Functional Testing of ASP.NET Web Pages With TestComplete

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Author: SmartBear Software
Applies to: TestComplete 9.30 Enterprise and TestComplete 10 with the Web module

QA testing is an important part of web application design. Functional testing allows checking how an object works, in our case it allows determining whether a web page is functioning properly. You can effectively organize the testing process by using special automated testing environments. TestComplete, a functional testing tool, supports testing of any web controls, from simple HTML inputs, up to complex navigation, and grid controls placed on a web page. Table or grid controls often represent data from a database on a company’s web pages. Therefore it is very important to have useful methods to perform functional testing of such controls. With TestComplete, you can easily create such methods, write tests based on them and then automate testing of whole pages. This testing approach allows saving time and money, especially if you have a lot of web pages with many complex controls on them.

Note: For functional testing of web pages, you must have TestComplete’s Web module. It provides TestComplete plug-ins required for testing web applications, and allows you to get access to internal objects, methods and properties of browsers and web page.

Functional testing of web sites includes testing of each particular page of the site. This article describes how to create tests checking the ASP.NET page functionality and how to automate the QA testing process with TestComplete. We will also give examples of methods performing common tasks in testing of grid controls. After inspecting your custom grid, you will be able to create your own methods performing similar tasks.

You can download a TestComplete project using the links from the box on the right.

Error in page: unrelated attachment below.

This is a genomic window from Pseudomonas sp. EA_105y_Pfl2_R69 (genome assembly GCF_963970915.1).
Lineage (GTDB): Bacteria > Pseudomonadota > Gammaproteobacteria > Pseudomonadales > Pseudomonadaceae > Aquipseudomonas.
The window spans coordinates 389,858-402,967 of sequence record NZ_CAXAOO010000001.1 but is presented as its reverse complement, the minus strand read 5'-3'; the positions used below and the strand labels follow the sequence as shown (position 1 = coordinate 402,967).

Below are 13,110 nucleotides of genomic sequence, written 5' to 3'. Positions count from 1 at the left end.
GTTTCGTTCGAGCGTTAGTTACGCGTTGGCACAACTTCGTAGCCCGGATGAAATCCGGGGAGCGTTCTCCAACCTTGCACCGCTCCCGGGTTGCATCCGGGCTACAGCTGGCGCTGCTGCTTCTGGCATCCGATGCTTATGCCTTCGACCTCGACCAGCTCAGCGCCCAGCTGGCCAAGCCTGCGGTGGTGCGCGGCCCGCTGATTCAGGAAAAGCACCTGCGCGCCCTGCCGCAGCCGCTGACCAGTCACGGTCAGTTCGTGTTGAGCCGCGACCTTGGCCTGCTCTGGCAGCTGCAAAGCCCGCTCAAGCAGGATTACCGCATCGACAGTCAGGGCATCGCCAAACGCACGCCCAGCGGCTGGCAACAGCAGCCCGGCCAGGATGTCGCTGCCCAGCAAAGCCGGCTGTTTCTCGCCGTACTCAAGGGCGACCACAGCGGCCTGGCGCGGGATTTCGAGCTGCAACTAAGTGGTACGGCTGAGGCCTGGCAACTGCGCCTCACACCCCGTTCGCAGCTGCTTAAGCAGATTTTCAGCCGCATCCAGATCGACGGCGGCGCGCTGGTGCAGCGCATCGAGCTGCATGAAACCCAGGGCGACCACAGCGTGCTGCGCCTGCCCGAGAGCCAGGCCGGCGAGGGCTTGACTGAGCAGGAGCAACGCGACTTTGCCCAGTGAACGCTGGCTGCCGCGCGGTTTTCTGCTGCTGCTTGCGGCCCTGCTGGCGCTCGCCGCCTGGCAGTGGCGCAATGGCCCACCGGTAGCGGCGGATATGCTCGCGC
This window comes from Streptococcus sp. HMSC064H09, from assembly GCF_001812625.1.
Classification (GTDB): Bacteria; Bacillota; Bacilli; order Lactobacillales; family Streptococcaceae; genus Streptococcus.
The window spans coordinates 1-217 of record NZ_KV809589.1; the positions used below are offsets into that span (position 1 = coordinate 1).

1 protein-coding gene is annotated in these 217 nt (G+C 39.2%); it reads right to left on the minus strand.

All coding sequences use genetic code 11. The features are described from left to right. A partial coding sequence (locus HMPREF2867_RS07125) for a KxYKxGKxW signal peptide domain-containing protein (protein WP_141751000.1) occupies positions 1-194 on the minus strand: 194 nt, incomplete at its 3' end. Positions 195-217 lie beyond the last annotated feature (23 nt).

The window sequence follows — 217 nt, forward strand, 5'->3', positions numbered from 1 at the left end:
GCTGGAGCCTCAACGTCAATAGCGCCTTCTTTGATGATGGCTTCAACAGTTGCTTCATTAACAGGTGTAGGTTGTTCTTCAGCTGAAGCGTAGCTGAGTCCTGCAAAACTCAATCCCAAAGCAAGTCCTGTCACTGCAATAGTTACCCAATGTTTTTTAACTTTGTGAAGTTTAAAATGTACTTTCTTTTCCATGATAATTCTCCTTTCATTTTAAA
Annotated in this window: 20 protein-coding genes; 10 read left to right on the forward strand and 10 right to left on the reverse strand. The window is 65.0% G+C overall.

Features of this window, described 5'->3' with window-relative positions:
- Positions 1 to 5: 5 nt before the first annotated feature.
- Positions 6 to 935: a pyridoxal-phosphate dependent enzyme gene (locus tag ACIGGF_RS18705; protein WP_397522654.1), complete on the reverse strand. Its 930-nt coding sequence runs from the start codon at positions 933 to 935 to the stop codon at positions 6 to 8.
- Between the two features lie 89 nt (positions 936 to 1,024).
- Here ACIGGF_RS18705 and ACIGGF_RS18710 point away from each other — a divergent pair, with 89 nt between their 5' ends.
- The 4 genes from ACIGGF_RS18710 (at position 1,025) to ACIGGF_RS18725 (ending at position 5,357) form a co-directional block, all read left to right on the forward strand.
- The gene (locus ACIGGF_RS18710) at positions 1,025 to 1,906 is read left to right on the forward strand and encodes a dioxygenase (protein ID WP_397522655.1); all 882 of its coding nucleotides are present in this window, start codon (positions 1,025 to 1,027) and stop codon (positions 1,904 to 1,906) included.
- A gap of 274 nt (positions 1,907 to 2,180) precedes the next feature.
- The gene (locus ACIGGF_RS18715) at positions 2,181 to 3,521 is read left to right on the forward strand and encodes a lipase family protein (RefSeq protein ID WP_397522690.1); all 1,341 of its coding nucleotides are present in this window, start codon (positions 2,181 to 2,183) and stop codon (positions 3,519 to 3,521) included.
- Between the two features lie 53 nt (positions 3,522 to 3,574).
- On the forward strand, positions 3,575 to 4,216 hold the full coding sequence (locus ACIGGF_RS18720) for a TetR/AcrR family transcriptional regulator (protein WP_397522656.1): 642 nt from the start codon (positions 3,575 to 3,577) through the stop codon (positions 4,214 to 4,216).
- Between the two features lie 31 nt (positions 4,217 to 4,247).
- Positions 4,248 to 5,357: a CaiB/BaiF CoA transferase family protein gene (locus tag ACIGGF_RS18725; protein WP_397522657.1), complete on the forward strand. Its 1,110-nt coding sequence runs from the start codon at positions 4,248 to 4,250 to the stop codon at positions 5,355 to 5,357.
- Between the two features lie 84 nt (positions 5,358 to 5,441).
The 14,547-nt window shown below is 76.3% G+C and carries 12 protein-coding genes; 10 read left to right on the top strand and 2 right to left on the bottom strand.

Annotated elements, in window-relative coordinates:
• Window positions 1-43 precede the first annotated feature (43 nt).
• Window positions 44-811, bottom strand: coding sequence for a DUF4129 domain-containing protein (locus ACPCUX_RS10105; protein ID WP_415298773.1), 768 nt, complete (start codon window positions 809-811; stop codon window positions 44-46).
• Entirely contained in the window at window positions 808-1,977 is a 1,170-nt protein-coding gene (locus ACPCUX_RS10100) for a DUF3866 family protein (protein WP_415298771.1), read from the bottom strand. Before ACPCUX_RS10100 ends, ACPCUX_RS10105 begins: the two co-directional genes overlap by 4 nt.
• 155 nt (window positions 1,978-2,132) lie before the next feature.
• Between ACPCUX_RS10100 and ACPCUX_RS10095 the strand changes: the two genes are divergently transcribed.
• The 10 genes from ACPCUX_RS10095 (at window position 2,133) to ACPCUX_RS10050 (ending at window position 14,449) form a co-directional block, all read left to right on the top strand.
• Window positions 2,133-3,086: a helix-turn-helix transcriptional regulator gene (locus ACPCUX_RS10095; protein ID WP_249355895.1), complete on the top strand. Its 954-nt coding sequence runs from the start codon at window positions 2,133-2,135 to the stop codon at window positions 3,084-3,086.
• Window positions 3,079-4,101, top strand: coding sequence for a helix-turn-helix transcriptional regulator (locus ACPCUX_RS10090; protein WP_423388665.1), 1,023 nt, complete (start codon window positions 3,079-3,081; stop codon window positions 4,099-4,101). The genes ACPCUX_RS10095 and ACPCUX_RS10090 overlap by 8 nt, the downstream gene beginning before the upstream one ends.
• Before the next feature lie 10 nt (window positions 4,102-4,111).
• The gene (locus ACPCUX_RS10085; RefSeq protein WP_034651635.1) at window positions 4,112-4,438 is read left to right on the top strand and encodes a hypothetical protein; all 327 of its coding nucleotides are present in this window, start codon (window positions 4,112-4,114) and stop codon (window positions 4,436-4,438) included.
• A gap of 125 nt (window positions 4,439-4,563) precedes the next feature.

Note: Before you run the downloaded project on your computer, make sure that the correct path to the tested application is specified in the project.

Planning ASP.NET Tests

So, we have a tested object, it is an ASP.NET page. According to certain business rules, our page must load properly and correctly represent data from the database. Every control on the page must also behave as intended by the developer.

To demonstrate testing of the ASP.NET page functionality, we will test a page with a grid control placed on it. To do this, we will create a TestComplete project, write all necessary tests and then automate all actions with it.

We will also write a number of procedures that perform common tasks in testing pages: finding the needed cell, getting a value from a cell, searching a value by key in the table, obtaining values from specified columns and so on. It becomes possible because TestComplete provides specific methods and properties giving access to controls and other elements of your ASP.NET page. These methods and properties simplify the test development process greatly.

We will implement helper procedures as scripting routines. You can modify the code in compliance with your application’s peculiarities and then use these procedures in QA testing of your particular grid.

So, the test we are going to create will include the following steps:

  • Determining the tested object (the ASP.NET page)
  • Creating a TestComplete project
  • Creating Functional Tests
  • Automating Functional Tests
  • Running Functional Tests and Viewing Results

About Tested Page

In this article, we will create tests for the following ASP.NET page: /Samples/TestComplete9/WebOrders/

We will not consider the page design because the goal of our article is functional testing, not design. So, we will work with a ready-made page.

The page contains a table with a list of orders. You can create new orders, modify or delete existing ones.

The Tested Page

Picture 1 - The Tested Page

Of course, you can use any other ASP.NET controls on your pages and test these pages with TestComplete. The common principles of functional testing described in this article are suitable for testing pages with any kind of ASP.NET controls. However, different controls have some peculiarities, so you should inspect your control’s structure before you will write tests for it.

Which Browser to Choose

In general, to test ASP.NET pages, you can use any web browser. TestComplete can record and simulate user actions with any window existing in the operating system. However, to make the testing really powerful, we’d recommend that you use the browsers which TestComplete supports for web testing:

  • Microsoft Internet Explorer 7-11 (both 32-bit and 64-bit versions)
    Note: The Modern UI (Metro) version of Internet Explorer 10 and 11 is not currently supported.
  • Mozilla Firefox 24-26
  • Google Chrome 31
  • Opera Software Opera 12.10 - 12.15, 17, 18 (both 32-bit and 64-bit versions)
  • Apple Safari for Windows 5.1.7
  • Any web browser based on the Microsoft WebBrowser control.

The benefit is that the test engine provides access to elements of web pages that are shown in these browsers, so you can use the elements’ methods and properties in your tests. Also, access to web page elements makes the tests object-oriented. Without this access, TestComplete will simply emulate coordinate-based mouse clicks.